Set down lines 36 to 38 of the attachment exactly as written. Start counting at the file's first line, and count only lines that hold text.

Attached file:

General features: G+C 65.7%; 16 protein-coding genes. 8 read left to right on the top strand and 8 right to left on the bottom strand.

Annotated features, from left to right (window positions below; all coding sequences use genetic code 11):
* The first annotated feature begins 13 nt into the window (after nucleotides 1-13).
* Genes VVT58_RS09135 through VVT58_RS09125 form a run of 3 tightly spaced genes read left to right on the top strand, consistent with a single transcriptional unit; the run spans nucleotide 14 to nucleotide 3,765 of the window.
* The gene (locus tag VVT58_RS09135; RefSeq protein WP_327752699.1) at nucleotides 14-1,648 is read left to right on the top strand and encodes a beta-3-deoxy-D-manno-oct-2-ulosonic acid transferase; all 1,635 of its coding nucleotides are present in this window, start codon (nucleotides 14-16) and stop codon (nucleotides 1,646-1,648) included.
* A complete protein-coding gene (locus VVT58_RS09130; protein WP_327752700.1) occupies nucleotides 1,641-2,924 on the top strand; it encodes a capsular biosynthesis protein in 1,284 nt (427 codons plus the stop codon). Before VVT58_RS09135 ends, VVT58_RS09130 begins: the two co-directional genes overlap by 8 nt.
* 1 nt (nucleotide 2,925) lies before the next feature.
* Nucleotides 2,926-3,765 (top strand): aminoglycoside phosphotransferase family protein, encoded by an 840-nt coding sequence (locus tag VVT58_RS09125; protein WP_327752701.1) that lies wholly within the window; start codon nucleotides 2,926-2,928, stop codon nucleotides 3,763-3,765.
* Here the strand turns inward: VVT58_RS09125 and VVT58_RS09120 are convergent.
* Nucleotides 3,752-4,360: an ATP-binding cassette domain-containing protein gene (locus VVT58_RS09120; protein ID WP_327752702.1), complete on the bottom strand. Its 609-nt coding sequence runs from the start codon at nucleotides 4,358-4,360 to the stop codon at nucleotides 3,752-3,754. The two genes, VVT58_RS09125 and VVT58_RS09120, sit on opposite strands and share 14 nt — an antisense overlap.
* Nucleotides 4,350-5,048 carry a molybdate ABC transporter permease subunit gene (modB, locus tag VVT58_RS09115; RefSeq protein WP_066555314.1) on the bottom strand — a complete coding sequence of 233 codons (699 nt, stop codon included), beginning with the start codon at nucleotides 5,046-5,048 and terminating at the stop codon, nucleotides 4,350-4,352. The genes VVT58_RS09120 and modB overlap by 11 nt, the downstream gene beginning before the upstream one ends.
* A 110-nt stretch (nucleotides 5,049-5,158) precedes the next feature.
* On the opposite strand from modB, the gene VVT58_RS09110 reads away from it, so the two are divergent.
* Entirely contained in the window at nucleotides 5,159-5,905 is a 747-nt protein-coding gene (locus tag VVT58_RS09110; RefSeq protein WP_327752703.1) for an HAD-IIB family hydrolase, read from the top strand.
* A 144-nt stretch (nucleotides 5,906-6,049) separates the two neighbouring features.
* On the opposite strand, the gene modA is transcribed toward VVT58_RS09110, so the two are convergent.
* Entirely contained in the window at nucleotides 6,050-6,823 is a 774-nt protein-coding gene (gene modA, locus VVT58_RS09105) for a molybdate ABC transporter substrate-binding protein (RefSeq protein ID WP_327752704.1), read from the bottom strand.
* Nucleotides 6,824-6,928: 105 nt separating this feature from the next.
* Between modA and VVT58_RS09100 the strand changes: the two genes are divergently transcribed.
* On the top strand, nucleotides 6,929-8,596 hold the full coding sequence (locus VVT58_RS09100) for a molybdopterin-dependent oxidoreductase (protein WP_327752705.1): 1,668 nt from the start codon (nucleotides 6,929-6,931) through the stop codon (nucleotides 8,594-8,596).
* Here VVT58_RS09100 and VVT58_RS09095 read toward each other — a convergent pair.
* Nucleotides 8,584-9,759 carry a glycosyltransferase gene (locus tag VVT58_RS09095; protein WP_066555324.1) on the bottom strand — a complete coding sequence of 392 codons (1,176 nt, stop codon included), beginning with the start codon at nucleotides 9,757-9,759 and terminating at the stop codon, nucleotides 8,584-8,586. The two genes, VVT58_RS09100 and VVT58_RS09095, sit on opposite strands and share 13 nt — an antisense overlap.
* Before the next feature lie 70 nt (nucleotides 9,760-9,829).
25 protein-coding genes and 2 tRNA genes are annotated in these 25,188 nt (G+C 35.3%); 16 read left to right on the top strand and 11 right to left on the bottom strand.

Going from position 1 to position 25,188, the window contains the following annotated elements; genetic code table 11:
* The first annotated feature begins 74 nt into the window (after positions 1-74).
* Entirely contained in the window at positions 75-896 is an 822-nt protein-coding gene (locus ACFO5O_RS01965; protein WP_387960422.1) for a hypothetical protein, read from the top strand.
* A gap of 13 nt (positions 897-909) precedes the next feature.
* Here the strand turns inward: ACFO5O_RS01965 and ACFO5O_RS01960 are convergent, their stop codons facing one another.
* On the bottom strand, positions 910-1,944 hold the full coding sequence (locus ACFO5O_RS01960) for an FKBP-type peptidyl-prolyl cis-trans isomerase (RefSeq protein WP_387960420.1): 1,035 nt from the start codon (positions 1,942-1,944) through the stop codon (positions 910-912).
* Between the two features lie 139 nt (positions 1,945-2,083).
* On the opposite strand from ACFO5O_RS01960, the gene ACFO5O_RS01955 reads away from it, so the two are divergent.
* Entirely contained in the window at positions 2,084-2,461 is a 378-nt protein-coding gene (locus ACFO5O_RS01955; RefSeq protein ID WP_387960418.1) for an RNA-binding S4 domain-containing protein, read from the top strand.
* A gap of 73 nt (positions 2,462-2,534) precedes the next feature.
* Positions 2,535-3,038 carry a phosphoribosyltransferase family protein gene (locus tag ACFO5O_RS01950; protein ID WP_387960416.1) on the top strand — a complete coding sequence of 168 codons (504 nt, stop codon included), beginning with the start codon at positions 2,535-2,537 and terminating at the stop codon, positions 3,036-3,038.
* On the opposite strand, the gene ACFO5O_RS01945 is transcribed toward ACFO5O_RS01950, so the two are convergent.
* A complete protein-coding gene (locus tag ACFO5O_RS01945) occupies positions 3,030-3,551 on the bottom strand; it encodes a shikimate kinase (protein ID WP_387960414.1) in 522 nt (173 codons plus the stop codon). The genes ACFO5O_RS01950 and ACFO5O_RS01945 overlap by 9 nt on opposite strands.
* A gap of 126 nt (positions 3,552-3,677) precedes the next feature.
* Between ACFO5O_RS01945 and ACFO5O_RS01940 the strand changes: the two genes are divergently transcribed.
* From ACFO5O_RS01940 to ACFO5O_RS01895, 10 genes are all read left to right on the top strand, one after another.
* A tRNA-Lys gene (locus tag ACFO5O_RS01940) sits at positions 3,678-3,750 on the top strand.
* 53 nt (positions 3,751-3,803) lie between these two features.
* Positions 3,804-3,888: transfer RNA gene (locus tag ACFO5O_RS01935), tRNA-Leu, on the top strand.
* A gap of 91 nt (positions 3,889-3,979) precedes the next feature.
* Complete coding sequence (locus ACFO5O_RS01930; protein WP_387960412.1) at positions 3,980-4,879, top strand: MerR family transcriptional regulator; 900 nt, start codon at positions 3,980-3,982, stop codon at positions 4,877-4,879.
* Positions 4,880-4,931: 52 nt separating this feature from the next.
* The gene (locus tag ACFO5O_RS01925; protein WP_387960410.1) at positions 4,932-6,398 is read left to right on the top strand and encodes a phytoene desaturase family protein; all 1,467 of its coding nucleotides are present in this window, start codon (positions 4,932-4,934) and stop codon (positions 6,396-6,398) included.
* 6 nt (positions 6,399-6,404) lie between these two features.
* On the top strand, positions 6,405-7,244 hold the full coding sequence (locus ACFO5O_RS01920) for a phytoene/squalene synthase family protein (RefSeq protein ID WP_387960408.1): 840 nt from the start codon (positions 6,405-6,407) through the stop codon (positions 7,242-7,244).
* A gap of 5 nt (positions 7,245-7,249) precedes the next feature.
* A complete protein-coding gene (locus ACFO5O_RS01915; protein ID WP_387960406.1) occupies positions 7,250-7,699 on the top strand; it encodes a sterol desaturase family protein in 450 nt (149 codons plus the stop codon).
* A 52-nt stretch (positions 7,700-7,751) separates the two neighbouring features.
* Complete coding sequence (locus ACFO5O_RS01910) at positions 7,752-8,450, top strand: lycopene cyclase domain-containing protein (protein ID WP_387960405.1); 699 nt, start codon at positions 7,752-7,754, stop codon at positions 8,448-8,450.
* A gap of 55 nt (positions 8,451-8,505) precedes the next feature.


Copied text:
* On the opposite strand, the gene ACFO5O_RS01945 is transcribed toward ACFO5O_RS01950, so the two are convergent.
* A complete protein-coding gene (locus tag ACFO5O_RS01945) occupies positions 3,030-3,551 on the bottom strand; it encodes a shikimate kinase (protein ID WP_387960414.1) in 522 nt (173 codons plus the stop codon). The genes ACFO5O_RS01950 and ACFO5O_RS01945 overlap by 9 nt on opposite strands.
* A gap of 126 nt (positions 3,552-3,677) precedes the next feature.